This is My Skin

In honor of the 29th and final day of Black History Month, we wanted to share a poem by a young woman, Jordan, from one of our local churches. Her words are brave and true. Challenging and beautiful. 

 

This/My Skin

“My skin is yellow
My hair is long
Between two worlds
I do belong
But my father was rich and white
He forced my mother late one night
And what do they call me?
My name is Saffronia” –Nina Simone, “Four Women”

This skin, my skin
this toasted honey in between
yellow light-skinned once taboo,
scorned both by sun and shade
This skin has been skin before—
clothing generations of children unclaimed
as white master took property concubine
Left her battered, with child, and most often alone
to break her back in the fields
with her babies by her side
And maybe if they were lucky
they could steal away and be light enough to pass
for something worthy enough of reading lessons
If they were lucky

This skin, my skin is hushed over history
torn out pages crumpled and eaten
swallowed in shame
painted over pretty
But their story is not my own
No, my tone was forged by love
refined by forgiveness
applauded or degraded by passerby
Black father, white mother, 1990, still married
Made my grandad squirm uneasy—
not that he disliked his daughter-in-law
but he grew up in Mississippi in the 1930s
and had seen some strange fruit in his time,
broken weathered wind chimes swinging, swaying
whistling their somber warning:
It only matters what they say they saw
He survived in suspicion, resided in fear

But this skin, my skin, this new commonplace
so much growth they rewrote the census
just to include us inbetweens
This toasted honey yellow lightness is being redeemed
I am my father’s eyes, his vinyl records, his quiet confidence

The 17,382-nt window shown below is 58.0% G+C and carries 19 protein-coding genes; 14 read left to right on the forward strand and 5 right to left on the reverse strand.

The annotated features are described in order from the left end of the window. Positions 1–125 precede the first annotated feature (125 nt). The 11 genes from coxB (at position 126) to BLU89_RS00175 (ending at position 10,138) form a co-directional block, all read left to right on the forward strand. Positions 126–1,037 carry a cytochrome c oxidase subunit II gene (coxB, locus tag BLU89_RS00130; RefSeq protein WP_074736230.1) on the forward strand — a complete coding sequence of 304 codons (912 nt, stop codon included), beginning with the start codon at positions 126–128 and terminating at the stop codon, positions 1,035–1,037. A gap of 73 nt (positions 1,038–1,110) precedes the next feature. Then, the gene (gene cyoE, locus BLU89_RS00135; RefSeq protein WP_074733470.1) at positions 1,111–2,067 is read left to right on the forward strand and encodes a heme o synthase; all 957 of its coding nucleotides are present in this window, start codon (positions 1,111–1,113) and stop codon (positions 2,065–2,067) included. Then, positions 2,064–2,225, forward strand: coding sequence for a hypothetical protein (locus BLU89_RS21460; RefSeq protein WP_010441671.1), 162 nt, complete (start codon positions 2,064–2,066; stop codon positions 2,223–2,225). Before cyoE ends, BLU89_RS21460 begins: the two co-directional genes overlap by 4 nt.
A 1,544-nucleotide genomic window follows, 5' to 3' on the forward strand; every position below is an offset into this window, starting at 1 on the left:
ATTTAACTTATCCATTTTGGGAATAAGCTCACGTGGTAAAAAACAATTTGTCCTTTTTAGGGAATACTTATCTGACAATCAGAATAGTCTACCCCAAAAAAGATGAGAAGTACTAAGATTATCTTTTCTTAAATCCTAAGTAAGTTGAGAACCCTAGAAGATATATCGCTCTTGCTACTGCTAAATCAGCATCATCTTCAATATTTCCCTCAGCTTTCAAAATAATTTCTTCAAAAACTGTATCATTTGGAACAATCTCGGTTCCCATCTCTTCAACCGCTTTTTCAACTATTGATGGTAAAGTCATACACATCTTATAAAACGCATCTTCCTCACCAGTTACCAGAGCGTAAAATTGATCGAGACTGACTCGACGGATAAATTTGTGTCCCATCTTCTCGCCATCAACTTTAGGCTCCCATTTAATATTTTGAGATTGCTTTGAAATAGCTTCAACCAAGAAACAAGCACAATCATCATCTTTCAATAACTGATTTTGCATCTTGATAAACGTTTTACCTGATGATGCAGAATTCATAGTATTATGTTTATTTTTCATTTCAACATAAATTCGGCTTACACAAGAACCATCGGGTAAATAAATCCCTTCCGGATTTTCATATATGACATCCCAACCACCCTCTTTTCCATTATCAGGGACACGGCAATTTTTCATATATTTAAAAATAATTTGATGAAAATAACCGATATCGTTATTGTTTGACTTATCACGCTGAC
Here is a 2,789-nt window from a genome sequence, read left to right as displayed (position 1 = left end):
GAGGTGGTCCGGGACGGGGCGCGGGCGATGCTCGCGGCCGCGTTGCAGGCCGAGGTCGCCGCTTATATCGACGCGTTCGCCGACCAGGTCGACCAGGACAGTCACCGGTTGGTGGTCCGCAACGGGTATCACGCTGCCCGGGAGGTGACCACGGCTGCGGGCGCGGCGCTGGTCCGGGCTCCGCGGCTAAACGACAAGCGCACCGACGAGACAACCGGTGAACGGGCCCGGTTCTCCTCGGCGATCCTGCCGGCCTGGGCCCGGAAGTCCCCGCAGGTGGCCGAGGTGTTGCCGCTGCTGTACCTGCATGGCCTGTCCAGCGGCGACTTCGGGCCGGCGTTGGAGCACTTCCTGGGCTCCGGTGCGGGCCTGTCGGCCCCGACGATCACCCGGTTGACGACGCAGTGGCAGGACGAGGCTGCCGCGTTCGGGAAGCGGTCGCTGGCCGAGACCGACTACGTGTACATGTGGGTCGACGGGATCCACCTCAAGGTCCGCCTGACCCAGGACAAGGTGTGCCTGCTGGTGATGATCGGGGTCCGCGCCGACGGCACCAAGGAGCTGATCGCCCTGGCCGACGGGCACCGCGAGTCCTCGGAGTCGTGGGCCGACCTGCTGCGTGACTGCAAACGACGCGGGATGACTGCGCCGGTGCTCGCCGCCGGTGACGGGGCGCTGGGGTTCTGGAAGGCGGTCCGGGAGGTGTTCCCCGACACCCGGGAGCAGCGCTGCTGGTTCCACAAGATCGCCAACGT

skipping on turntables
needled in groove
I am my mother’s resolve,
her milky hands
rolling out crust for her first sweet potato pie
despite my aunties’ unconfident side eye
I am bridge. I am unity. I am glimpse of Kingdom near.
This skin, my skin, is reconciliation song
So let it be sung
in congregation divided
Invite me in
Learn my lyric
Allow me to make you uncomfortable
as you join hands and realize
you are not as together as you think you are
Have you asked me what my name is?
Have you learned my legacy?
Will you, can you
set down what guilt or fear or pride
is keeping you from
truly knowing me?

I have been called many things:
both level-headed and angry
articulate and sass-mouthed
Oreo and ghetto
not like the others and
you’re all the same
But this skin

My skin is black gold
My hair cannot be tamed
My parents taught me how to love me
So I refuse to stand ashamed
I beckon you, commune with my people
In your homes, under your steeple
And what should you call me?
My name is Connection
My name is Connection

 

Jordan Steele is a part-time poet and full-time graduate student in the clinical mental health counseling program at ASU.

Her poem was originally posted of Redemption Tempe's blog